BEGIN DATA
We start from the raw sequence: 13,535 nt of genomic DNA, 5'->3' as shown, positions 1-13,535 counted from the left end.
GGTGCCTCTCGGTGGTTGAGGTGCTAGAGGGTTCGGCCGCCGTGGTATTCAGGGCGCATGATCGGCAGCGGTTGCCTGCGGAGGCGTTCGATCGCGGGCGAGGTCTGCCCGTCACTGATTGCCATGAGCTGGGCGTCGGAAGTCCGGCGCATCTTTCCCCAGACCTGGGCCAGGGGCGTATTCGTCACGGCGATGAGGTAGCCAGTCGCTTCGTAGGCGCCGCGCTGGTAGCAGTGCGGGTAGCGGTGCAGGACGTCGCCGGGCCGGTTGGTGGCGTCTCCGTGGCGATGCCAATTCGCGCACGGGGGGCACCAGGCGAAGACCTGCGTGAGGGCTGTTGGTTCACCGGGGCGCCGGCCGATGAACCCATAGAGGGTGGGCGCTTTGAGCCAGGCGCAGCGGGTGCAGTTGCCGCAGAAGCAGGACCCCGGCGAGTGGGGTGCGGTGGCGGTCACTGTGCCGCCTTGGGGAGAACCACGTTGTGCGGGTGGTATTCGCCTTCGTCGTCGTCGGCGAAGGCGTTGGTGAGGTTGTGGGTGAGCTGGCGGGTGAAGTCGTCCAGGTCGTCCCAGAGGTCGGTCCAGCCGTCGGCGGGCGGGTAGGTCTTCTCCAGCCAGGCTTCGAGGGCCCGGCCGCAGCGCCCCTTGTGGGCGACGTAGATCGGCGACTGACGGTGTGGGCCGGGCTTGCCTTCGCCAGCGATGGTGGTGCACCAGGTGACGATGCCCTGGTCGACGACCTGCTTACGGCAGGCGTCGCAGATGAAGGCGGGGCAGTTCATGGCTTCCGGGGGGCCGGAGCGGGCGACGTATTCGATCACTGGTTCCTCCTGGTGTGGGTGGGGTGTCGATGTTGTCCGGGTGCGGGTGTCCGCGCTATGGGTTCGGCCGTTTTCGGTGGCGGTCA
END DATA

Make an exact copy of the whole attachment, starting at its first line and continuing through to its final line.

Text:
We start from the raw sequence: 13,535 nt of genomic DNA, 5'->3' as shown, positions 1-13,535 counted from the left end.
GGTGCCTCTCGGTGGTTGAGGTGCTAGAGGGTTCGGCCGCCGTGGTATTCAGGGCGCATGATCGGCAGCGGTTGCCTGCGGAGGCGTTCGATCGCGGGCGAGGTCTGCCCGTCACTGATTGCCATGAGCTGGGCGTCGGAAGTCCGGCGCATCTTTCCCCAGACCTGGGCCAGGGGCGTATTCGTCACGGCGATGAGGTAGCCAGTCGCTTCGTAGGCGCCGCGCTGGTAGCAGTGCGGGTAGCGGTGCAGGACGTCGCCGGGCCGGTTGGTGGCGTCTCCGTGGCGATGCCAATTCGCGCACGGGGGGCACCAGGCGAAGACCTGCGTGAGGGCTGTTGGTTCACCGGGGCGCCGGCCGATGAACCCATAGAGGGTGGGCGCTTTGAGCCAGGCGCAGCGGGTGCAGTTGCCGCAGAAGCAGGACCCCGGCGAGTGGGGTGCGGTGGCGGTCACTGTGCCGCCTTGGGGAGAACCACGTTGTGCGGGTGGTATTCGCCTTCGTCGTCGTCGGCGAAGGCGTTGGTGAGGTTGTGGGTGAGCTGGCGGGTGAAGTCGTCCAGGTCGTCCCAGAGGTCGGTCCAGCCGTCGGCGGGCGGGTAGGTCTTCTCCAGCCAGGCTTCGAGGGCCCGGCCGCAGCGCCCCTTGTGGGCGACGTAGATCGGCGACTGACGGTGTGGGCCGGGCTTGCCTTCGCCAGCGATGGTGGTGCACCAGGTGACGATGCCCTGGTCGACGACCTGCTTACGGCAGGCGTCGCAGATGAAGGCGGGGCAGTTCATGGCTTCCGGGGGGCCGGAGCGGGCGACGTATTCGATCACTGGTTCCTCCTGGTGTGGGTGGGGTGTCGATGTTGTCCGGGTGCGGGTGTCCGCGCTATGGGTTCGGCCGTTTTCGGTGGCGGTCA